A billion-dollar Apple lawsuit has been filed on behalf of more than 1,500 app developers, accusing the company of ‘abusive’ commission levels on app sales and subscriptions.
The antitrust lawsuit says that Apple’s monopoly on the sale and distribution of iOS apps means that it is able to set its own commission levels, and that developers have no choice but to accept it …
This is, of course, a regular accusation levied against Apple, by anyone from individual developers – like Epic Games – to antitrust regulators around the world.
The crux of the argument comes down to the definition of the market for iPhone apps. Apple considers the relevant market to be either “smartphones” or “apps,” and argues that it holds a minority share of this market. It therefore cannot have the dominant position needed to find it guilty of monopolistic behavior.
The opposing view is that the relevant market is “iOS apps,” and here Apple has a 100% monopoly on their sale and distribution. Edge cases aside, there is currently no way for a developer to bring an iOS app to market without selling it through the App Store.
Antitrust regulators tend to take this latter view, and they are joined in this by many developers.
Billion dollar Apple lawsuit
Reuters reports on the latest development: a billion dollar class action lawsuit on behalf of over 1,500 developers in the UK.
Apple on Tuesday found itself the target of a 785-million-pound ($1 billion) class action lawsuit brought by more than 1,500 apps developers in the UK over its App Store fees […]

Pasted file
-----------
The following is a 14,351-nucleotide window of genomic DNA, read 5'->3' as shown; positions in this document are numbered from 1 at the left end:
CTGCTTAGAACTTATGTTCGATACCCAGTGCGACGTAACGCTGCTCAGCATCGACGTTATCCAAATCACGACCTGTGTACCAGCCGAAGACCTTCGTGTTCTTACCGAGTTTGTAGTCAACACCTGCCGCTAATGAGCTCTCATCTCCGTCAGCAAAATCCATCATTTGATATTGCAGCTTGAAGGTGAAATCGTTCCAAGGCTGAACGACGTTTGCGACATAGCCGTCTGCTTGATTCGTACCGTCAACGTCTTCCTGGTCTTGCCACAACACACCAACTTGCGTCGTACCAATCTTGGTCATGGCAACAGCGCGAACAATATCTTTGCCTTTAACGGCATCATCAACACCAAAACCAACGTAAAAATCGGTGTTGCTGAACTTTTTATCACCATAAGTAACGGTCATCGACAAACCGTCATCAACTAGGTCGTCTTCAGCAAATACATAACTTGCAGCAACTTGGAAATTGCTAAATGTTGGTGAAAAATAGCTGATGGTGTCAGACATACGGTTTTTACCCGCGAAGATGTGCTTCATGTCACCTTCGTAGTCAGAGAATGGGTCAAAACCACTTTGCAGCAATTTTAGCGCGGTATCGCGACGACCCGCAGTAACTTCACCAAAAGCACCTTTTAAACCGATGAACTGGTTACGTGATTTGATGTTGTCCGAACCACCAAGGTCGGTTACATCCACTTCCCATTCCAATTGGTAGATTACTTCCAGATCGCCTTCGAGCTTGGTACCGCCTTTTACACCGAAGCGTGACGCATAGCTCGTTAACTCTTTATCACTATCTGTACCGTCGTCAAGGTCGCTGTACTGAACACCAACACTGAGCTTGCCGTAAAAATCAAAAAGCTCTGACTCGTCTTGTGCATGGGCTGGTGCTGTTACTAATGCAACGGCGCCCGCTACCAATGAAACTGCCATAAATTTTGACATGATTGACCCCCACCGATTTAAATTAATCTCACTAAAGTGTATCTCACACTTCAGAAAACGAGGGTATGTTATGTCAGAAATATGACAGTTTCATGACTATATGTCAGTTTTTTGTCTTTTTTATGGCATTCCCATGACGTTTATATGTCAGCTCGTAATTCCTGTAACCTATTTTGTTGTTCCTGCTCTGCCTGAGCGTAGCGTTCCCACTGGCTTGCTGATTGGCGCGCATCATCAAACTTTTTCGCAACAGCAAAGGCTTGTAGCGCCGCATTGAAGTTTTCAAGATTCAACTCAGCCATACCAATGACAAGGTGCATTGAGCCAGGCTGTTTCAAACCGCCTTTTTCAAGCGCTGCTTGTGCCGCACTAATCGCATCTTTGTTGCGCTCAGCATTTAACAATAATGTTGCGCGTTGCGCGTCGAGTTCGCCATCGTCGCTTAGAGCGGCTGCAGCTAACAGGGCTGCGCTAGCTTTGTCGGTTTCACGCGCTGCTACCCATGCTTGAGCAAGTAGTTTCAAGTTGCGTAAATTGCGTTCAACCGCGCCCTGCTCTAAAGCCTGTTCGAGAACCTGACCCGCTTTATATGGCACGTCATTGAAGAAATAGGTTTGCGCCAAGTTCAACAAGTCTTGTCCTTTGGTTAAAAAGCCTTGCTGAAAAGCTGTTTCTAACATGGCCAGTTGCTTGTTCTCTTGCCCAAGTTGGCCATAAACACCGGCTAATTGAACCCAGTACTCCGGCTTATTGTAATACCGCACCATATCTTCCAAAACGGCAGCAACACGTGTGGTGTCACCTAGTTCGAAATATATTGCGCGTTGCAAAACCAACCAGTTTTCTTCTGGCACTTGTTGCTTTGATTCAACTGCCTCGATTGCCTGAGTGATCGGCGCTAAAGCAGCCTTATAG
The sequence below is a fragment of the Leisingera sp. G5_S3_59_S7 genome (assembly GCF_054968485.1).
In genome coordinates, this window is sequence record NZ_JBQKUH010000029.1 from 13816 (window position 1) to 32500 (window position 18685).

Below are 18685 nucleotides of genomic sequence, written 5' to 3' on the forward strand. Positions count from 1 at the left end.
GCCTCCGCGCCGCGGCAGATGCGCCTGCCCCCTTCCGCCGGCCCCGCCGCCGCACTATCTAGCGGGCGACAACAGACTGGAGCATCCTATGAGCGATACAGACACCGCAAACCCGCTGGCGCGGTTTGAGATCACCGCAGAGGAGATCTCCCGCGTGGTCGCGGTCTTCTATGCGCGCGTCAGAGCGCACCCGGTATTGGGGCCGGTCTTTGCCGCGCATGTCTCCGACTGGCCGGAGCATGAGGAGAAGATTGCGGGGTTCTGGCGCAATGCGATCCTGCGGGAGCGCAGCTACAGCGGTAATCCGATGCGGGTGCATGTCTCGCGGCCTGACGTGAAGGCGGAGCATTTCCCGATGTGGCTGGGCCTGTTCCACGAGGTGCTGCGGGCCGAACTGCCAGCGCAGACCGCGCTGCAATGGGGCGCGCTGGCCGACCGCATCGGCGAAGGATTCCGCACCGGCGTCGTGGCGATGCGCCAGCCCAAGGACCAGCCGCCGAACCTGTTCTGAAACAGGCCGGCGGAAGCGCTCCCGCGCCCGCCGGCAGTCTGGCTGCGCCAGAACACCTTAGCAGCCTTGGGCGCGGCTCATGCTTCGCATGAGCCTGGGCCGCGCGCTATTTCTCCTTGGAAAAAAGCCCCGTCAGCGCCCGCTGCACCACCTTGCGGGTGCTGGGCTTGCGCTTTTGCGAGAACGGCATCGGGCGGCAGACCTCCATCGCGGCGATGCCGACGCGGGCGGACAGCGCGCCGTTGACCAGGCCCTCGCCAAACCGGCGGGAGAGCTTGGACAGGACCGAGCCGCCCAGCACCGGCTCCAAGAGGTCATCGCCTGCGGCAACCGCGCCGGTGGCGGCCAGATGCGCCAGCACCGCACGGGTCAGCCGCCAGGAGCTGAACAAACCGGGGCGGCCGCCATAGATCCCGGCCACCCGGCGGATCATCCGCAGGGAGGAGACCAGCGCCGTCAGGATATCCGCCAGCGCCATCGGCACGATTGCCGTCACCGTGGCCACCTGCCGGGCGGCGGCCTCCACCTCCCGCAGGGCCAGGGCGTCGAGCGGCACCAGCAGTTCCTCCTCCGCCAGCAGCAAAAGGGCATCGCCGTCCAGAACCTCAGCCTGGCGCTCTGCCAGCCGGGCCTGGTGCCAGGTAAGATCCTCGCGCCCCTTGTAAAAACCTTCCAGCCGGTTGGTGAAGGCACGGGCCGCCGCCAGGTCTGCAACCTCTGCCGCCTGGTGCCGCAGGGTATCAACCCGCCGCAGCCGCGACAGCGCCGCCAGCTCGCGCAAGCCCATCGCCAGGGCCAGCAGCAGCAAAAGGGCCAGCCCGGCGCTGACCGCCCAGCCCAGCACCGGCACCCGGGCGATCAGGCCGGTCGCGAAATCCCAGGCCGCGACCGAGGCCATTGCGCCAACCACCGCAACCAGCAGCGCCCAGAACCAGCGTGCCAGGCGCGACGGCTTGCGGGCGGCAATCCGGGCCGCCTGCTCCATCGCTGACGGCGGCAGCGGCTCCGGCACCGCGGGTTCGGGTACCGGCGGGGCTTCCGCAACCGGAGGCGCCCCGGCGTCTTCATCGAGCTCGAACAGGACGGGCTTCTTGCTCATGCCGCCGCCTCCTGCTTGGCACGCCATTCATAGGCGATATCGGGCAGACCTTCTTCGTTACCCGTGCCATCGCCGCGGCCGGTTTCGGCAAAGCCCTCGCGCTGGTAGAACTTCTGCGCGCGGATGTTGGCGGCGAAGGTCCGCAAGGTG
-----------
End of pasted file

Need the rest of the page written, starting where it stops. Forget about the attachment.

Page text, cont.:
The UK lawsuit at the Competition Appeal Tribunal is being brought by Sean Ennis, a professor at the Centre for Competition Policy at the University of East Anglia and a former economist at the OECD, on behalf of 1,566 app developers.
“Apple’s charges to app developers are excessive, and only possible due to its monopoly on the distribution of apps onto iPhones and iPads,” Ennis said in a statement.
“The charges are unfair in their own right, and constitute abusive pricing.”
Ennis argues that excessive commissions also harm consumers, by pushing up the prices of apps.
Follows earlier mess-up by the UK competition watchdog
The appeal has been filed with the Competition Appeal Tribunal – which recently threw out another antitrust claim against Apple by the UK competition watchdog, the CMA.
The Competition and Markets Authority (CMA) last year found that Apple had two anti-competitive policies, but was unable to take any action against the company because it missed a deadline.
Bizarrely, the case hinged on the legal definitions of two rather ordinary-sounding words: study and shall.
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